With hundreds of thousands of Syrian refugees flooding Europe, our response as a nation has at best been tepid. We have 11 million illegal immigrants in the U.S., but many would rather build walls than talk about how humanely to deal with the small children caught in the political crossfire. This week a 14-year-old geeky student brought a homemade clock to school and was arrested for making a “fake bomb”—four policeman surrounded and handcuffed the confused, slightly built young man. He happened to be Muslim and “looked” the part. Why is it that people not like us bring out our dark side? I believe that fear for our safety seems to trump human dignity. But, should it? Would we put Japanese-Americans in concentration camps if we had it to do all over again? One politician called immigration an “invasion” if the people coming are not required to speak English. The demon of differences rears his ugly head.
Xenophobia according to Merriam-Webster.com is defined as the following: Fear and hatred of strangers or foreigners or of anything that is strange or foreign. We can judge people to some degree, but the fact is that for most us, anything strange or foreign mostly garners negative emotional reactions. In a world that is rapidly changing, the number of strange and new things that seem foreign grow each day. Immigration has already changed the neighborhood, but so did the iPad. We all moan when our favorite local eatery closes its doors. Add to that the idea of mobility and we are a people who constantly transplant ourselves to find a better standard of living. You would think that with all the change, we would grow to love it. This simply is not the case. We hate change. And, we at our core dislike the faces that bring change. We create by our mobility differences of surroundings and people into our lives, even when we are uncomfortable with the fact—even though enough differences exist as is.
How do we beat this demon of differences? First, I think we have to stop the shaming and fear-mongering speech. People are afraid. For instance, there indeed is an issue with our system of law enforcement where many have been killed, mistreated, and otherwise oppressed. But, we cannot have a helpful conversation when we dehumanize those that enforce our laws. They are people, too—fully deserving respect, dignity and empathy for the role they play in our society. The fight for the dignity and well-being of all of people is a fight to see our fellow humans as God sees them. This is where we can win. How we see people as people is the key. But, there is another very important piece that is often too counter-cultural to easily accept.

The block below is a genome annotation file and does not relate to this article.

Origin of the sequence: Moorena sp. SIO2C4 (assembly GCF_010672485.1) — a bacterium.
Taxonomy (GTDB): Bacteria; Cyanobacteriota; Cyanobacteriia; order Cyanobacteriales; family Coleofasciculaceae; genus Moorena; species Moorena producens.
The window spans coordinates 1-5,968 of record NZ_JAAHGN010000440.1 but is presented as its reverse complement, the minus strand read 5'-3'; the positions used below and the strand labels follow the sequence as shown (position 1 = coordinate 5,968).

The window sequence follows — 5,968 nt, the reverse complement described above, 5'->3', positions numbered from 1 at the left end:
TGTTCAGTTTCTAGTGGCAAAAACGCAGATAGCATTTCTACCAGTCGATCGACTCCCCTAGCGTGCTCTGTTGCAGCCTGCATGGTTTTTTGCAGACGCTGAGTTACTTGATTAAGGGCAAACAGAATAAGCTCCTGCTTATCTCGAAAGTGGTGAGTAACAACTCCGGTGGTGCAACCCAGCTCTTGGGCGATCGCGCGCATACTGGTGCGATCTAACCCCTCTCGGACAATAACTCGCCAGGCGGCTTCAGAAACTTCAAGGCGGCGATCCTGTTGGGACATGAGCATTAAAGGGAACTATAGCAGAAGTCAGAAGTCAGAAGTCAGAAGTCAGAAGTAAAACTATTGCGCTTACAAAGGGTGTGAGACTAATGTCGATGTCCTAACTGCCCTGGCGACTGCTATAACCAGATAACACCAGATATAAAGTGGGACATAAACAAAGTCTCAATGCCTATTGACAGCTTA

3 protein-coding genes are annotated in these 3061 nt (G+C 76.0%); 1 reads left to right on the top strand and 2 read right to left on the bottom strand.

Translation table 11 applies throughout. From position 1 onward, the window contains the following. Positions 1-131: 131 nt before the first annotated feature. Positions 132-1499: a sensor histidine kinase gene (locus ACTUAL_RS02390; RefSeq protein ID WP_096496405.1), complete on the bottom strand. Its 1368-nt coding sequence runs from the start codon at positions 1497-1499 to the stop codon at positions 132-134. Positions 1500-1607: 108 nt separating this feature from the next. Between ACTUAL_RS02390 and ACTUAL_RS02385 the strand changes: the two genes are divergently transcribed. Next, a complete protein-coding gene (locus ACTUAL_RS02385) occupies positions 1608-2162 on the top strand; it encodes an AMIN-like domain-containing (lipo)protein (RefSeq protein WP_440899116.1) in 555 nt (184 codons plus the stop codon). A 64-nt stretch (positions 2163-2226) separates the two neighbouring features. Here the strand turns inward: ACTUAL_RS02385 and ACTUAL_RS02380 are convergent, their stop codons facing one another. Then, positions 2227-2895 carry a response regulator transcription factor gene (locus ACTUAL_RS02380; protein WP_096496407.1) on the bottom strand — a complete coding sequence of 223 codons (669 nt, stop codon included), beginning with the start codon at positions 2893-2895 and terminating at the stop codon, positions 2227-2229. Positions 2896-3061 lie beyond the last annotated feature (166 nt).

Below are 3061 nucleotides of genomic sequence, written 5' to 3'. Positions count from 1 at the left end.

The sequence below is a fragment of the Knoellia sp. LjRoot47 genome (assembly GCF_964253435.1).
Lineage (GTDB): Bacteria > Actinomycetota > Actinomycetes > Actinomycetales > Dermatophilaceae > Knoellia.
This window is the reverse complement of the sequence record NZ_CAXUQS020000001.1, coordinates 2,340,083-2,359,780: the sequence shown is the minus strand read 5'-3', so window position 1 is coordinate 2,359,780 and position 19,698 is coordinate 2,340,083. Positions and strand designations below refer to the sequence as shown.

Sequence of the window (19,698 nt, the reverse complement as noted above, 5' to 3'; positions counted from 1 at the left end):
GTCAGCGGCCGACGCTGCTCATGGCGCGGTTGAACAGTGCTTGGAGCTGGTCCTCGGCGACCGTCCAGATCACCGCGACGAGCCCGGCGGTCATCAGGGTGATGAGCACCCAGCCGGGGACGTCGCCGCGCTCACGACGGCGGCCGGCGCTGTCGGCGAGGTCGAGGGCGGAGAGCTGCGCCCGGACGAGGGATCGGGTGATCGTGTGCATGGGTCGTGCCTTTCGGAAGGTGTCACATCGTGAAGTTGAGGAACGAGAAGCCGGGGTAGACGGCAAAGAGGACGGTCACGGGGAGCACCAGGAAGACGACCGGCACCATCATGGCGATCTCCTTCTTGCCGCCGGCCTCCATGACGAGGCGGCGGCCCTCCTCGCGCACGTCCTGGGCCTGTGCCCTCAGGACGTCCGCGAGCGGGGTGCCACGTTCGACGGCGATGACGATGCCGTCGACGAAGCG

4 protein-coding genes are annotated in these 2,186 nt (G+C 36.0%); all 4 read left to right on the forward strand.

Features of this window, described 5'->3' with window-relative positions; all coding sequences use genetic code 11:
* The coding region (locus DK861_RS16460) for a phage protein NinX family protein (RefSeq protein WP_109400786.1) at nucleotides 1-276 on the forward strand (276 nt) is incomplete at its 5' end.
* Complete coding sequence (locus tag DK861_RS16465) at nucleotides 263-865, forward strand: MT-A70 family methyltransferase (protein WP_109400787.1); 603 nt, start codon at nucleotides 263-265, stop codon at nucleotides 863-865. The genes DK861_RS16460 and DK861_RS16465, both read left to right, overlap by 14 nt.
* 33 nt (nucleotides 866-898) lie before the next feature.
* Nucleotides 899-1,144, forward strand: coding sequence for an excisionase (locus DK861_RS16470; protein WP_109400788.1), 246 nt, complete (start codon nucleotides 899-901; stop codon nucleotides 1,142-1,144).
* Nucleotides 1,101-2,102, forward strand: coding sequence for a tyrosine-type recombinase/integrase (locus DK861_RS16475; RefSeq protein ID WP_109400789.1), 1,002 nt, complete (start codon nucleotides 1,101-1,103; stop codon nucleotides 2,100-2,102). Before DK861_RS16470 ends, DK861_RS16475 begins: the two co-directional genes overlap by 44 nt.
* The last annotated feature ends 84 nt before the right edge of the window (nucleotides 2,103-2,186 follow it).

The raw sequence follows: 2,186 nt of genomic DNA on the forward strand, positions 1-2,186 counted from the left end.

Any “us and them” language creates a false reality. Your neighborhood is your neighborhood. Love even those who are not fellow Christians as we all are God’s creatures—valued and loved by God. This means that my Muslim friends and neighbors are God’s creation as well. And, they are part of my neighborhood—if not locally, then surely part of the race of humans. When Jesus said that the Law and Prophets all hang on loving God and loving your neighbor, he forever destroyed the “us and them” paradigm. He forever connected our faith as not just vertical devotion, but horizontal devotion, as well. In other words, I can’t really say I love God if I don’t love my neighbor. And, I cannot really love my neighbor if I don’t love God enough to see how he sees me and all people—as people created in his image. Remember, our neighborhood is in fact the world.
When we look at current political rhetoric, those who claim to be “Christians” will treat people as those created in the image of God. Those who use Christ in another manner forget the core of the gospel. To defeat the demon of differences, this is pretty much sums it up. “God so loved the world…” Then, why do we keep living in fear of those not like us? I think it is because we believe the lie that all people do not matter equally in the eyes of God. He made all of us a little lower than himself as a race of beings. To then dehumanize people is to “de-Christianize” the planet. Let’s defeat the demon of differences by agreeing that God loves all of his creation—especially, the part that he made in his own image. People matter to God. People should matter to us. No exceptions.
And you are to love those who are foreigners, for you yourselves were foreigners in Egypt. – Deuteronomy 10:19